Ryan Barry, the executive director of the Nunavut Impact Review Board, says he was taken aback.

    “Our boards were not expecting it when they did the last assessment with the early revenue phase, so I would fully understand if there is public concern about this proposal, or the way it is being proposed or treated."

    Baffinland, which began operations at its Mary River site on north Baffin Island this summer, had originally planned to move iron ore using a railway to Steensby Inlet on the island’s south coast, then by ship through the Foxe Basin and Hudson Strait.

    Days after receiving approval for the controversial project, the company changed its tune, opting for a “phased” approach that would see smaller amounts of ore being moved by road northeast to Milne Inlet for shipment to Europe through the summer months only.

    In its new proposal, the company says it wants to take advantage of its existing infrastructure, by tripling the amount of ore currently being shipped through Milne Inlet, from 4.2 million tonnes to about 12 million tonnes per year.

    That would mean ships moving through the area from June until March, breaking up the sea ice to keep waters open in Eclipse Sound near Pond Inlet and into Baffin Bay. It would also mean more traffic on the current tote road from the mine site to the port, and a new dock.

    Baffinland opted for the phased approach when it was unable to find the $5 billion in capital required for its approved project.

    The company hopes to being shipping ore in the winter months starting in 2017.

    But the Nunavut Impact Review Board says it will take the time it needs to assess the new proposal.



  • Mary River stockpiles its first load of Nunavut iron ore at Milne Inlet

    uumunga: Cara Di Staulo

    channel: News

    "We are now truly a mining company"


    Workers at Baffinland Iron Mines Corp.’s Mary River iron project transported the mine’s first load of iron ore to its port site at Milne Inlet Sept. 8, the company said Sept. 22.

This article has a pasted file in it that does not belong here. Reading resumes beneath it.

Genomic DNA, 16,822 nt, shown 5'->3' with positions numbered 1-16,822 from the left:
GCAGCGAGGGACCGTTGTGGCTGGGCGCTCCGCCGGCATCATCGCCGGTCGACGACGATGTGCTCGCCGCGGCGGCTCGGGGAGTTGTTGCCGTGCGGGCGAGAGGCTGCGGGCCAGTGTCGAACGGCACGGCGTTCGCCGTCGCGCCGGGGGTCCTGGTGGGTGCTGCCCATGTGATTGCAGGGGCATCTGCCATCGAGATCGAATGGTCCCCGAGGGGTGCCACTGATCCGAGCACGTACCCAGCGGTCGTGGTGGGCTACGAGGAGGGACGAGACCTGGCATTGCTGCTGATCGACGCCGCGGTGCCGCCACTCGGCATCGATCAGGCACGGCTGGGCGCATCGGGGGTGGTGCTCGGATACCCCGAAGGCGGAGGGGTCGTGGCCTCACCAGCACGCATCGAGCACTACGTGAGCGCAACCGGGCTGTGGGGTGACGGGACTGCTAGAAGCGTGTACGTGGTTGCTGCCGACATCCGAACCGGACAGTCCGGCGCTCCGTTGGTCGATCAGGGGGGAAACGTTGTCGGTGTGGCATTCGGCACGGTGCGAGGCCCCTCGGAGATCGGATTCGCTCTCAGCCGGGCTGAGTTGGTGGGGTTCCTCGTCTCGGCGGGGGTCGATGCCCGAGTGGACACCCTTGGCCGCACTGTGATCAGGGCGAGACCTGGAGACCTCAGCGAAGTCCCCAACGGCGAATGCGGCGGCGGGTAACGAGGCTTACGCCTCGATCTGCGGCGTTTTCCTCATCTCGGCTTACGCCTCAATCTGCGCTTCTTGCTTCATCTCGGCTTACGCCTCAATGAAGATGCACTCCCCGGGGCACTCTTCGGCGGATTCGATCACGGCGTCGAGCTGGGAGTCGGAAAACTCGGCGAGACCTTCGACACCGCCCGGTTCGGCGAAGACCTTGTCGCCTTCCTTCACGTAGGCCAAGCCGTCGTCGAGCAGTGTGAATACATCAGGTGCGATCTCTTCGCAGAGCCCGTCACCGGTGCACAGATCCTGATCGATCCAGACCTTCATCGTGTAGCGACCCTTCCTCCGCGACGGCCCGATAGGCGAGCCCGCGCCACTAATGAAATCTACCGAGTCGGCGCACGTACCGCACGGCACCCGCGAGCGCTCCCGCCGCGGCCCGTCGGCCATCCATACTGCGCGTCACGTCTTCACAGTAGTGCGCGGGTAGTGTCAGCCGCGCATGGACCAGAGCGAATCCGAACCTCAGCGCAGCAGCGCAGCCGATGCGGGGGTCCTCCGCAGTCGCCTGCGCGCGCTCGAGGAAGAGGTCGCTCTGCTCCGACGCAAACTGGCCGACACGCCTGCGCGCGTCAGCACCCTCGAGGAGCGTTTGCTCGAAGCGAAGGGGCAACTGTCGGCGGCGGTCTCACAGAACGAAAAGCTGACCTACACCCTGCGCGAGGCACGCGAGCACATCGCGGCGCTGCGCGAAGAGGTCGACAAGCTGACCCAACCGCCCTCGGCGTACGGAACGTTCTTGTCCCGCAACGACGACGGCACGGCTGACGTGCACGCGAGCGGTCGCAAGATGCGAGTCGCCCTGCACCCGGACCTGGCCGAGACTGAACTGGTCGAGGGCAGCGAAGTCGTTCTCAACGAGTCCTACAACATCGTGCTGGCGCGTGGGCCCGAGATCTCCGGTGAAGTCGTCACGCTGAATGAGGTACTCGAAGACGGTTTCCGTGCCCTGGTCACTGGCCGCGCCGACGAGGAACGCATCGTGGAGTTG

Baffinland says the iron mine project continues on schedule, with plans to ship its first batch of stockpiled product out of a newly-constructed port at Milne Inlet in mid-2015.

    “I am extremely pleased to say that we are now truly a mining company; we have drilled, blasted, crushed and transported final iron ore product to the port at Milne,” said Tom Paddon, Baffinland’s president and CEO.

    “And we have done this with a record of no ‘lost time injuries’ over a three-year period, a significant achievement particularly when you consider that we are operating in the High Arctic.

    “This is an important moment in the North.”

    The original Mary River project proposal, which would have seen a railway built from the mine to Steensby Inlet and for year-round shipping of an estimated 18 million tonnes of ore annually, earned its own project certificate from the Nunavut Impact Review Board in December 2012.

    But a month later, Baffinland slashed the scope of the project, opting instead for a scaled-down “early revenue phase” that would, in the mine’s early years, focus on shipping smaller amounts of ore each year out of Milne Inlet instead, and only during open water season.

    Earlier this year, the NIRB gave the go-ahead to Baffinland’s early revenue phase proposal, which could see up to 4.2 million tonnes of iron ore per year mined, stockpiled and shipped from Milne Inlet to markets in Europe.

    Baffinland then got to work on a 100-kilometre tote road to Milne Inlet, the construction of a fixed dock, a large ore stockpile and laydown area, 3,500 tonnes-per-hour ship loaders, a camp expansion to accommodate 60 workers and the extension and relocation of the airstrip to the west of the stockpile.

    The iron ore grade at Mary River is estimated at about 67 per cent, one of the highest in the world.

    And due to the quality of the ore, no processing is required before shipping it to market, Baffinland has said, reducing overall impact on the environment and keeping production costs low.

    “After more than 50 years of talk about developing Mary River, Baffinland has succeeded in this accomplishment,” Paddon said in the release.

    “While we still have important work to do that will ensure the efficient transport of product to market, we can rightfully take pride in what our Baffinland team has safely undertaken thus far.”

    The Mary River mine is located 160 km southwest of Pond Inlet.